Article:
The Gwalior fort spreads out over an area of 3 square km, surrounded by concrete walls of sandstone. The Gwalior fort encloses three temples, six palaces and numerous water tanks. At a point of time Gwalior fort was regarded as North and Central India's most invincible fortress. The fort was built by Raja Man Singh Tomar in the 15th century. The fort of Gwalior has seen many ups and downs of history. In the course of almost five hundred years, the Gwalior fort went from one ruler to another.
From the Tomars it passed to the Mughals, Marathas and the British. The
Gwalior fort finally went to the Scindias from the British. The
Teli-ka-Mandir is the most famous of all the temples of the Gwalior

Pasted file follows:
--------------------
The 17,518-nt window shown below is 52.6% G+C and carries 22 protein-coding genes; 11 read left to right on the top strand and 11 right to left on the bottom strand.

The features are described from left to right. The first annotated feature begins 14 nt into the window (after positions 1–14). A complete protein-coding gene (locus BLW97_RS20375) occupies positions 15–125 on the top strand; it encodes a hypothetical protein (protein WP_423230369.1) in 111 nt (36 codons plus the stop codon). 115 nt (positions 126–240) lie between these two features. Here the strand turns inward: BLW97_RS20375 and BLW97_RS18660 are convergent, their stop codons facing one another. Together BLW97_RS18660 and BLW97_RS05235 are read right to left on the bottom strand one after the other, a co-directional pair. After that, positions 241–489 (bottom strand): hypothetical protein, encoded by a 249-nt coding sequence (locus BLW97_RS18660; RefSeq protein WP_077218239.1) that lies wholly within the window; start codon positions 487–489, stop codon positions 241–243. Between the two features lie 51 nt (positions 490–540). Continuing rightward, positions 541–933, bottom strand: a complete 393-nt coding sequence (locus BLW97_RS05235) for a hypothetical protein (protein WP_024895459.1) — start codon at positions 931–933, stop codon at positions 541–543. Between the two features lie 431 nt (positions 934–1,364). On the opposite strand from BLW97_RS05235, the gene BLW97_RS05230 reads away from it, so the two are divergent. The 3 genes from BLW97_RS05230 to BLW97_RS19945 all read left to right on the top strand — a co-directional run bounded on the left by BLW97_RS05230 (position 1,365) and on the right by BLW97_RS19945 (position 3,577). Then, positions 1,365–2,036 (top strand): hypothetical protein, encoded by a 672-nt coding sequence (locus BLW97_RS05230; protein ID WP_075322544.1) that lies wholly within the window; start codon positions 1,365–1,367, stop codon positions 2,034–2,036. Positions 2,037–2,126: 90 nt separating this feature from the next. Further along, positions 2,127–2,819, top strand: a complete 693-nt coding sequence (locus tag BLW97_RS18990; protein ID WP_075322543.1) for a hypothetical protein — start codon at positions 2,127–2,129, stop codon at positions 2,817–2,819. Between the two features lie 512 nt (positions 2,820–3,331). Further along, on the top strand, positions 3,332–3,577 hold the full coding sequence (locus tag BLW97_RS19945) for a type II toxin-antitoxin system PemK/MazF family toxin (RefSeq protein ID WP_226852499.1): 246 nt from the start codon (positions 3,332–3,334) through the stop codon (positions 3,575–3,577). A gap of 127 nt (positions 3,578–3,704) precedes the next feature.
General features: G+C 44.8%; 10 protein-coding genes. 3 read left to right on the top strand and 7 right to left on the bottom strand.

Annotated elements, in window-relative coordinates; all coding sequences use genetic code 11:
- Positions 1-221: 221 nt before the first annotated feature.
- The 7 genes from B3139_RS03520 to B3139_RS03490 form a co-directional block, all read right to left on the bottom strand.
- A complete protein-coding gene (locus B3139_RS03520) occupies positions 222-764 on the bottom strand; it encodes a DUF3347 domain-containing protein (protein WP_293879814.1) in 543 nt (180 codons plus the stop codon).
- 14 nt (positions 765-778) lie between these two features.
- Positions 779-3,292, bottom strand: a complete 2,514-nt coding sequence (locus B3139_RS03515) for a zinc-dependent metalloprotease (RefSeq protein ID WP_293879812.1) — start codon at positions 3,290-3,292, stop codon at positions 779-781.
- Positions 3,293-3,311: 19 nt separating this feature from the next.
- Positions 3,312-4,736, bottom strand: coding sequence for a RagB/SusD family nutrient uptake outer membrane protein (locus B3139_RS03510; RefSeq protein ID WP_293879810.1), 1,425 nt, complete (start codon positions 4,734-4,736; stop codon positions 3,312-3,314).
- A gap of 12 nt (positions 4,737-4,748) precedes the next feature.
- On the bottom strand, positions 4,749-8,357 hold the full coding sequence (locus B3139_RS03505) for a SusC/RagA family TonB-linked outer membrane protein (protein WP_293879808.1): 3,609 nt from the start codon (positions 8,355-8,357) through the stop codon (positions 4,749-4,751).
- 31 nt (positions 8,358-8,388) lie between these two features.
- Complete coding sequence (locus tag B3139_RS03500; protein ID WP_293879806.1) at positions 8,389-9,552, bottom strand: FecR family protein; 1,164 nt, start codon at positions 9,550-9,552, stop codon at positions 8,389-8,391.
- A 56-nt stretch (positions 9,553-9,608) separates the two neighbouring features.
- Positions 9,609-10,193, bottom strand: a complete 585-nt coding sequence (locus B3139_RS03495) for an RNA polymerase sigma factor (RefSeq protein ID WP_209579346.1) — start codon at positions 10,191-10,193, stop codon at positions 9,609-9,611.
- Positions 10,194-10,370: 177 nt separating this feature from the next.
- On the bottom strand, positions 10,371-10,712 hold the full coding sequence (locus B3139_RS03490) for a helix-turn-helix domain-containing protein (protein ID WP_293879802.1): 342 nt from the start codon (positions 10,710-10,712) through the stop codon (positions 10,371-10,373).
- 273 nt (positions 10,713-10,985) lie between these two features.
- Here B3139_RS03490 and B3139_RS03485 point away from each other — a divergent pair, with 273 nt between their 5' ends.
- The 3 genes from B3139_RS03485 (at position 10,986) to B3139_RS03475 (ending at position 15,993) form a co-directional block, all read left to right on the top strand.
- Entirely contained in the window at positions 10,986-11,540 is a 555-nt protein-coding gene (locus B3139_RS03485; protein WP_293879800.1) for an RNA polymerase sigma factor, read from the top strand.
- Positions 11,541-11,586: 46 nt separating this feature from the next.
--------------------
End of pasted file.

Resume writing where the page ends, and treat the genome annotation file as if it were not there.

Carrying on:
fort. This temple was built in the Dravidian style shrine and is notable
for its generously sculpted exterior. The Saas-Bahu Temples (two
pillared temples which stand next to each other, one larger than the
other) are also fascinating.
The Man Singh Palace is one of the most amazing palaces of the Gwalior
fort. It was built by Man Singh in the 15th century. It was in the same
palace the Mughal emperor Aurangzeb imprisoned and later murdered his
brother Murad. Then there is gruesome Jauhar Kund, where the women of
the harem burnt themselves to death after the defeat of the king of
Gwalior in 1232. Other significant palaces within the Gwalior Fort
include the Karan Palace, the Jahangir Mahal, the Shah Jahan Mahal and
the Gujri Mahal (built by Man Singh for his favorite queen, Mrignayani).
The Gwalior fort was built by Raja Man Singh Tomar. The Gwalior fort is surrounded by concrete walls of sandstone.